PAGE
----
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09/10 add break, remove duplicate

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markus2330 committed Jun 12, 2019
1 parent 7622e90 commit 5118d3419638b534f0690d7bb8798874ae51ea0f
Showing with 19 additions and 197 deletions.
  1. +5 −5 slides/08.tex
  2. +14 −7 slides/09.tex
  3. +0 −185 slides/10.tex
@@ -243,11 +243,11 @@ \subsection{}
\end{itemize}
\end{frame}

%\begin{assignment}
% \begin{task}
% Break.
% \end{task}
%\end{assignment}
\begin{assignment}
\begin{task}
Break.
\end{task}
\end{assignment}

\begin{frame}
\frametitle{Push vs.\ Pull}
@@ -1,8 +1,4 @@
%TODO: how to make error messages shorter
%TODO: more didactics (team work, ..)
%TODO: learning outcomes
%TODO: error should be first, warning: user view is duplicated in slides 10
%TODO: distributed vs. centralized

\input{setup}

@@ -77,8 +73,8 @@
\item[3] {\color{gray} config-less systems}
\item[2] secure conf
\item[2] {\color{gray} architectural decisions}
\item[1] {\color{red} push vs.\ pull}
\item[1] {\color{red} infrastructure as code}
\item[1] {\color{amethyst} push vs.\ pull}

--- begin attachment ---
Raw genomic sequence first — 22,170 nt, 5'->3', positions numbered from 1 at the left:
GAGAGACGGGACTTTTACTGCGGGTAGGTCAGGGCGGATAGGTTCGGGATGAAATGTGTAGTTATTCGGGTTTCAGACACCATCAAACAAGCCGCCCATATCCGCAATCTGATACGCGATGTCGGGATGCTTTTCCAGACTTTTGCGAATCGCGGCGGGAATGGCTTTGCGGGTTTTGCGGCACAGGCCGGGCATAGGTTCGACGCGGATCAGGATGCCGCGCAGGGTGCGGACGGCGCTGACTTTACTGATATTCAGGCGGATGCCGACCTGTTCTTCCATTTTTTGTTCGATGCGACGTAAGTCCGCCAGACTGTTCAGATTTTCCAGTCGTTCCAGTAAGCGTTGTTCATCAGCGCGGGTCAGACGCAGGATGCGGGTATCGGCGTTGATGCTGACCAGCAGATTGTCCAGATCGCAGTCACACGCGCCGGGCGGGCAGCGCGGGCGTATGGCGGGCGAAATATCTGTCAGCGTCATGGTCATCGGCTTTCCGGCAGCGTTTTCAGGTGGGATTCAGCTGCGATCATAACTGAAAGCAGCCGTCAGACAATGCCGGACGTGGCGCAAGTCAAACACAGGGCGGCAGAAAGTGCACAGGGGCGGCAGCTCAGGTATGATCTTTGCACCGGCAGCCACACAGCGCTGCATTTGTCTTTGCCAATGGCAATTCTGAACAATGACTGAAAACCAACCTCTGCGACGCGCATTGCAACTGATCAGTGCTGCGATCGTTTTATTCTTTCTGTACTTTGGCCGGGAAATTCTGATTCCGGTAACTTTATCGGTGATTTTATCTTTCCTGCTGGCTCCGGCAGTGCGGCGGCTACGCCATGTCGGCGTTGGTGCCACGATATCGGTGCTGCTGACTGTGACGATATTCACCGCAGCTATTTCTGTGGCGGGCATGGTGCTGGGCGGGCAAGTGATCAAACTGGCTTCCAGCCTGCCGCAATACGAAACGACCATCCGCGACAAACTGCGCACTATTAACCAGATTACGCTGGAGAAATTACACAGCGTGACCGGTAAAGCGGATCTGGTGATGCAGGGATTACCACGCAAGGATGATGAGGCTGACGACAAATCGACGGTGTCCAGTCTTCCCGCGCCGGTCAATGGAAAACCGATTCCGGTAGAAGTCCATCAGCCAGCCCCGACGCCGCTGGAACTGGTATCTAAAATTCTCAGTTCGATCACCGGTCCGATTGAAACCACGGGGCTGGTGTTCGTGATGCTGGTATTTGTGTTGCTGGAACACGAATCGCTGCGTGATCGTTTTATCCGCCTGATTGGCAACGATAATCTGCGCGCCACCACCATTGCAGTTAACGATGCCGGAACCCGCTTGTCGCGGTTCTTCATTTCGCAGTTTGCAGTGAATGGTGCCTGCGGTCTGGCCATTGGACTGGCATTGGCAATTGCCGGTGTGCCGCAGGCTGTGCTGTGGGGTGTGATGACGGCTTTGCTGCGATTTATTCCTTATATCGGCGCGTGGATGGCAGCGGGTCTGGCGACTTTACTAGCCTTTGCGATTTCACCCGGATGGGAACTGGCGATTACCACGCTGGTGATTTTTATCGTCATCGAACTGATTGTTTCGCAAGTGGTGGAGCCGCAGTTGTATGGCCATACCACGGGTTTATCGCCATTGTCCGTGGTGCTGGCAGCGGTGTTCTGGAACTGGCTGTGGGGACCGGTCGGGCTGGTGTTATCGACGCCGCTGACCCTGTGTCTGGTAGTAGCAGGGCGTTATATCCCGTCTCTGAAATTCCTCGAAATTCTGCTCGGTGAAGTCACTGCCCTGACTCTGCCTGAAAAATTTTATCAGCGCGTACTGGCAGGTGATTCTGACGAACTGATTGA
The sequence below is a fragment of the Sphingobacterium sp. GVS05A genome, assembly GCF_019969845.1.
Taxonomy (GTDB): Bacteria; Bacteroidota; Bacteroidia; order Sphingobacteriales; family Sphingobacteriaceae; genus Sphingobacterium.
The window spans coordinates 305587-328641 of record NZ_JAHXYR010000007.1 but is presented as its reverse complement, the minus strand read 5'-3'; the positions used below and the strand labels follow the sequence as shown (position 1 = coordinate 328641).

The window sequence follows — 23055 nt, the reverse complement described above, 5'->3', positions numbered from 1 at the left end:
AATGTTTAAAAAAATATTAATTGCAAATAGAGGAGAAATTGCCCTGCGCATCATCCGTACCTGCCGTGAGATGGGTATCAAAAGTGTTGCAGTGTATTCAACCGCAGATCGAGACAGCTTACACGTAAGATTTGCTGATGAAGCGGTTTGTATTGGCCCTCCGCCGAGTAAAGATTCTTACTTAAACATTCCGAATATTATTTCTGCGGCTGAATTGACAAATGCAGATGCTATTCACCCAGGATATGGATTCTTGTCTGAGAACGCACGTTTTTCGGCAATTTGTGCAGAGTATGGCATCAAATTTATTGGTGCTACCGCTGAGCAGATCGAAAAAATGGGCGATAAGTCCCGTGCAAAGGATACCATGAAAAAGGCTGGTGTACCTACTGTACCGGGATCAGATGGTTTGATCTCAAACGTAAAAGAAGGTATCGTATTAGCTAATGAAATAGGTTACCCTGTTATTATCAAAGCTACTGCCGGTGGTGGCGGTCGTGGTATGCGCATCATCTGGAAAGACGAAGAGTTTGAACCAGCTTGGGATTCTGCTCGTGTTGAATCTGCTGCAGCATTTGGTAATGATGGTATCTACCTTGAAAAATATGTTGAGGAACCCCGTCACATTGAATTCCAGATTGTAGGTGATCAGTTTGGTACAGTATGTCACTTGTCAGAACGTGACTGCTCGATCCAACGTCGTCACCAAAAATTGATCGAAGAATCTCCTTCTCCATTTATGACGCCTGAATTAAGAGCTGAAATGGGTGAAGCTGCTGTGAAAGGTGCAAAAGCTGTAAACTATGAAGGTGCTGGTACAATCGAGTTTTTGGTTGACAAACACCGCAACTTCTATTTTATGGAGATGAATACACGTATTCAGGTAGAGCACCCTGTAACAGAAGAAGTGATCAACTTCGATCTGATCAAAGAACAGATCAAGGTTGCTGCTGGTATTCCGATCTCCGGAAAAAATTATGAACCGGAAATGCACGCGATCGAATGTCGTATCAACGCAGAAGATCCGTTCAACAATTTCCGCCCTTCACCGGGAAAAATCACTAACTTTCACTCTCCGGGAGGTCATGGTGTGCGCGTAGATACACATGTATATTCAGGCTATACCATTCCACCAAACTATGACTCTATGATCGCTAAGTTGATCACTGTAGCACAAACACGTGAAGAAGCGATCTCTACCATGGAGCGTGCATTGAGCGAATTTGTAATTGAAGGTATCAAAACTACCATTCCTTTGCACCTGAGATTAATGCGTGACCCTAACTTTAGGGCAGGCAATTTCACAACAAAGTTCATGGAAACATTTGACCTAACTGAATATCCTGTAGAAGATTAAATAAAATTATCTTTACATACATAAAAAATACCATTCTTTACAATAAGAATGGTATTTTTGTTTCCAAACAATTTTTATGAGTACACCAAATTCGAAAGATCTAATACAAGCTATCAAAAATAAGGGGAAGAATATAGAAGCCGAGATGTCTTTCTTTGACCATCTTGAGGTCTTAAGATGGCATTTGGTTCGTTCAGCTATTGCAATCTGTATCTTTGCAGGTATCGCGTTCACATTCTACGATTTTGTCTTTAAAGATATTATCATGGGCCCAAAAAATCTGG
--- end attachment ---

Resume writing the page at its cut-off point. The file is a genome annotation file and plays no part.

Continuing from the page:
\item[1] {\color{amethyst} infrastructure as code}
\item[1] {\color{red} full vs.\ partial}
\item[1] convention over conf %iguration
\item[1] CI/CD
@@ -87,6 +83,16 @@
\end{multicols}
\end{frame}

\begin{frame}
\frametitle{Learning Outcomes}
Students will be able to
\begin{itemize}
\item connect needs of CM tools with configuration specifications.
\item remember differences between different CM languages.
\item contextualize CM languages with the view point of administrators.
\end{itemize}
\end{frame}


%%%%%%%%%%%%%%%%%%%%%%%%%%%%%%%%%%%%%%%%%%
\section{Recapitulation}
@@ -796,7 +802,8 @@ \subsection{}
\begin{itemize}[<+-| alert@+>]
\item Configuration management languages differ widely.
\item Configuration specifications are helpful in different ways.
\item Building your own tools might be efficient.
\item Do not design around tools but design tools around you.
\item Outlook: Go more in-depth into CM languages, contextualize with our topics
\end{itemize}
\end{frame}

@@ -80,191 +80,6 @@


%%%%%%%%%%%%%%%%%%%%%%%%%%%%%%%%%%%%%%%%%%
\section{User View}

\subsection{}

\begin{frame}
\frametitle{User View}

Who is the user of CM?

\begin{itemize}[<+-| alert@+>]
\item End Users?
\item Developers (devs)?
\item System Administrators (admins)?
\end{itemize}
\end{frame}

\begin{frame}
\frametitle{System Administrator Research}

\begin{itemize}[<+-| alert@+>]
\item Interest of understanding administrators emerged around 2002~\cite{anderson2002researching}.
\item Typical methods are surveys, diary studies, interviews and observations (ethnographic field studies).
\item Field studies also done in industry \cite{barrett2004field}.
\item Barrett \cite{barrett2003system} tried to initiate a workshop at CHI 2003 to draw the attention of the HCI community towards system administration.